SB&L iForum Category: AGRICULTURE/Sustainable Farming : LUSENET : Sustainable Business & Living iForum : One Thread

SB&L iForum Category: AGRICULTURE/Sustainable Farming

-- Anonymous, February 12, 2000



Earlier this week one of the most trusted voices on radio, Paul Harvey, proclaimed the benefits of a new food product manufactured by a commercial sponsor. Though made of soybeans, Mr. Harvey said, this new food product looks and tastes "just like chicken. You're going to love it!"

Is this, then, to be the culmination of our green revolution-- re-engineered soybeans grown on 50,000 acre farms reconstituted to look and taste just like chicken... or cucumber... or strawberry? Will someone, besides your's truly, stand up and "say it ain't so!"

This Saturday morning at 9am on AM 1080 KSCO and AM 1340 KOMY, Saturday Morning Agriculture will feature a conversation with Bob Gregson, author of "Rebirth of the Small Family Farm," about the other green revolution. Bob is a VietNam era Green Beret with two Purple Hearts and a Dartmouth MBA with 16 years of corporate management. Bob now earns his living by farming two acres on Vashon Island, Washington. Yes! A two-acre farm!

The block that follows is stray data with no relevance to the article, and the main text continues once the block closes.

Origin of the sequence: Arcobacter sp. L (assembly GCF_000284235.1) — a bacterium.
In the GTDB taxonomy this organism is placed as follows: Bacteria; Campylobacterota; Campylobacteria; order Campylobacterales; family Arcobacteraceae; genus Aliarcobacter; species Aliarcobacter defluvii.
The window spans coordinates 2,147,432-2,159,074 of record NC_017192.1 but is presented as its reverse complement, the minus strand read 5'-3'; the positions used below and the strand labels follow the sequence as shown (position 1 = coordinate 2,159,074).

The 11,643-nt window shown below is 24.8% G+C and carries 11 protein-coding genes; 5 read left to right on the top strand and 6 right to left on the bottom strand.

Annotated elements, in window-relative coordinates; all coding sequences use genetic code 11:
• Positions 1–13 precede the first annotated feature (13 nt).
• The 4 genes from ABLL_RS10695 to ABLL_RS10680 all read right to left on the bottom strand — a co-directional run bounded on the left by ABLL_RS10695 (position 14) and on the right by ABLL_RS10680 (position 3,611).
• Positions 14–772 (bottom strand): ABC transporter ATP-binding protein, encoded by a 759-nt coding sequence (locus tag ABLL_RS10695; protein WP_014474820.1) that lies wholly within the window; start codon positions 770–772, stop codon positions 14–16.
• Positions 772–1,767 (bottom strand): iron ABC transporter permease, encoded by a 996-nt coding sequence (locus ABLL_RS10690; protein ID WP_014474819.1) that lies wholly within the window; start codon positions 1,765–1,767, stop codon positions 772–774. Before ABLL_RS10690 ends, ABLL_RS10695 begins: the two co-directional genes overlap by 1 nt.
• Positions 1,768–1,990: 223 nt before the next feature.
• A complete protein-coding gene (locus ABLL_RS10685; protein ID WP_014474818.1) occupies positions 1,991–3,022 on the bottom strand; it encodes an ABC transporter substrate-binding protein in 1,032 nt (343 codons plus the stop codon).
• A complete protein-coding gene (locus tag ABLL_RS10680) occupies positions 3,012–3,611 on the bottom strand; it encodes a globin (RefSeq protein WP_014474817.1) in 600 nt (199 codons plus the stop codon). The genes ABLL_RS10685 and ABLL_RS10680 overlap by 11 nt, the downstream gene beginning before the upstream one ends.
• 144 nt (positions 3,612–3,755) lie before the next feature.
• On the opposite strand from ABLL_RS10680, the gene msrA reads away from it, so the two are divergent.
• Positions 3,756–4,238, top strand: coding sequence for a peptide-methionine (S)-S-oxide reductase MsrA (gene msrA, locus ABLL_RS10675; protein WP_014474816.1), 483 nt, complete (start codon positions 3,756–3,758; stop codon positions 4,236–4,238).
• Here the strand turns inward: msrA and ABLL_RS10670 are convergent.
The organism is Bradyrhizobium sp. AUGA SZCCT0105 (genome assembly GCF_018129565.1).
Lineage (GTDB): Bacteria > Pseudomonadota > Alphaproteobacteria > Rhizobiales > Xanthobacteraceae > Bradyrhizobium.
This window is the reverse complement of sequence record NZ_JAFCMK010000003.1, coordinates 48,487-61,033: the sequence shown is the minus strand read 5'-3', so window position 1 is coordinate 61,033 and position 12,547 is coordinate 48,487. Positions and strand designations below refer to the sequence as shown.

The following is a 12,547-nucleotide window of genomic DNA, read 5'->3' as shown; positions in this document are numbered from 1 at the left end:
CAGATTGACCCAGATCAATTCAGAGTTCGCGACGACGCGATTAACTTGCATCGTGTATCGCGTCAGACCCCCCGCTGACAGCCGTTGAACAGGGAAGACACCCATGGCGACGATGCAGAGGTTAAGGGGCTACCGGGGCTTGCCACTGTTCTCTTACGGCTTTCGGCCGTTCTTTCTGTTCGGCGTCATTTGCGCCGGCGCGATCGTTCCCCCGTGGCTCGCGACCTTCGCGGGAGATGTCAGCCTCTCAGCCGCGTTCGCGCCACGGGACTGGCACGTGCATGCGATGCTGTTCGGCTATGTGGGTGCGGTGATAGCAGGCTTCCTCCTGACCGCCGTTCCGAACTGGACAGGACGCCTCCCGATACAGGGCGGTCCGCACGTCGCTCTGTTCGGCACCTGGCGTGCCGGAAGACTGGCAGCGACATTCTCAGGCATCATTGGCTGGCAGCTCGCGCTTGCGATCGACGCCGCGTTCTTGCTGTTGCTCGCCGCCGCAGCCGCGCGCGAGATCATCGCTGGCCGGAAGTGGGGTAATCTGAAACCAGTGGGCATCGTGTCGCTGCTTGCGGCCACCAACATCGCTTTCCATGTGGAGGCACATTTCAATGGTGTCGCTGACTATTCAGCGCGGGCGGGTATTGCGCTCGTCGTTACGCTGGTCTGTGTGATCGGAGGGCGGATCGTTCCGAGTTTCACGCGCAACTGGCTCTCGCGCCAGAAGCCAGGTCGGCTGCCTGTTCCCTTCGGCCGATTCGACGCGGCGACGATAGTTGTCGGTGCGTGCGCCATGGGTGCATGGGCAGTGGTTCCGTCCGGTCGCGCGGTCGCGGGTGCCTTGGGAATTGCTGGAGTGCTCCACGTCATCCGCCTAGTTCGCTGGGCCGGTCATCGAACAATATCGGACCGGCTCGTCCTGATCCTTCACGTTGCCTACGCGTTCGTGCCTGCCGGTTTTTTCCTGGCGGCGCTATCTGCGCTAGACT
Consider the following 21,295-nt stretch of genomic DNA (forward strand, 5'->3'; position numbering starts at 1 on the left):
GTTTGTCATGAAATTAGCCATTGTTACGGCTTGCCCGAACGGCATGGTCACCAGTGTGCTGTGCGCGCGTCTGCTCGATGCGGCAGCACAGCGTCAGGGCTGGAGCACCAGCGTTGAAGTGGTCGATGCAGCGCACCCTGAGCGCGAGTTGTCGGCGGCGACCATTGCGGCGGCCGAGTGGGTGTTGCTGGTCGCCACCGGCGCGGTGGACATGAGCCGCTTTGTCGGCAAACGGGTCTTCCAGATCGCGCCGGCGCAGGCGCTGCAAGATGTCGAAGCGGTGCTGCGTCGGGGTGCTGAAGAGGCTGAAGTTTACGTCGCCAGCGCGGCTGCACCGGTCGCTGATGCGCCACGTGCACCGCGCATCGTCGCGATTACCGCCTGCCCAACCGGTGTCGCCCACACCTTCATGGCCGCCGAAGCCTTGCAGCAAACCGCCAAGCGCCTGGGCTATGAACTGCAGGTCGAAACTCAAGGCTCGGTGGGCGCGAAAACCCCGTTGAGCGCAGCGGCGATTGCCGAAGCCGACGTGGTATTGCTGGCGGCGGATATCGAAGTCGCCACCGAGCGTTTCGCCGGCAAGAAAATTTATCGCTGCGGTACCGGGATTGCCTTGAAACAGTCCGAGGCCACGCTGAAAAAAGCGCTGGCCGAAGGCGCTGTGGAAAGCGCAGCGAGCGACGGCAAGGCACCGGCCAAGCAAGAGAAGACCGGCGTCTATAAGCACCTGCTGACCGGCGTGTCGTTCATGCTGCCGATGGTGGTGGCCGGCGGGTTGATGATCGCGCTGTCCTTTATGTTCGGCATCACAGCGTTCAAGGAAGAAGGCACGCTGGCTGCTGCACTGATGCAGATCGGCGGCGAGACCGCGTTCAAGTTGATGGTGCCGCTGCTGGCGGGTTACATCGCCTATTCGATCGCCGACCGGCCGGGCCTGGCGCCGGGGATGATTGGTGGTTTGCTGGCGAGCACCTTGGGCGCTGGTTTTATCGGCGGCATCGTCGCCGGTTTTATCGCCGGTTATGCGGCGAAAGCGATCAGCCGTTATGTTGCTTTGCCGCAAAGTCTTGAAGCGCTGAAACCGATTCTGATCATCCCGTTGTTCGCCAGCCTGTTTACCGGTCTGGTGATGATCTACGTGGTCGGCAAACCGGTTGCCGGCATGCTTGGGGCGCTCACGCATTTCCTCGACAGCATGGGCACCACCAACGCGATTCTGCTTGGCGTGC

Topics will include an overview of the directions in which farms are growing, how a farmer can survive and prosper on a two-acre farm when many are not surviving on thousand acre farms, and the relationship between the world's farmers and middlemen as revealed in the recent "Battle in Seattle" over the WTO.

Listeners are invited to call the live program with questions and comments.

If you are unable to listen to the California radio stations Saturday morning, the show will be recorded and archived with a discussion group so that you may listen and participate whenever and wherever you so desire. You will find the archived show at

You can share your thoughts on this by going to !

-- Anonymous, February 17, 2000

Thanks marsh.

As much as possible, I try to support the local Farmers Market, rather than Safeway, et. al. In California, the Farmers Markets have become a "big thing" in the urban and sub-urban areas. 'Bout time.

Nothing else tastes like an organically grown vine-ripened tomatoe.

I sometimes wonder if there are any studies indicating that public support for Farmers Markets are sending a message to the larger food comglomerates.


-- Anonymous, February 18, 2000

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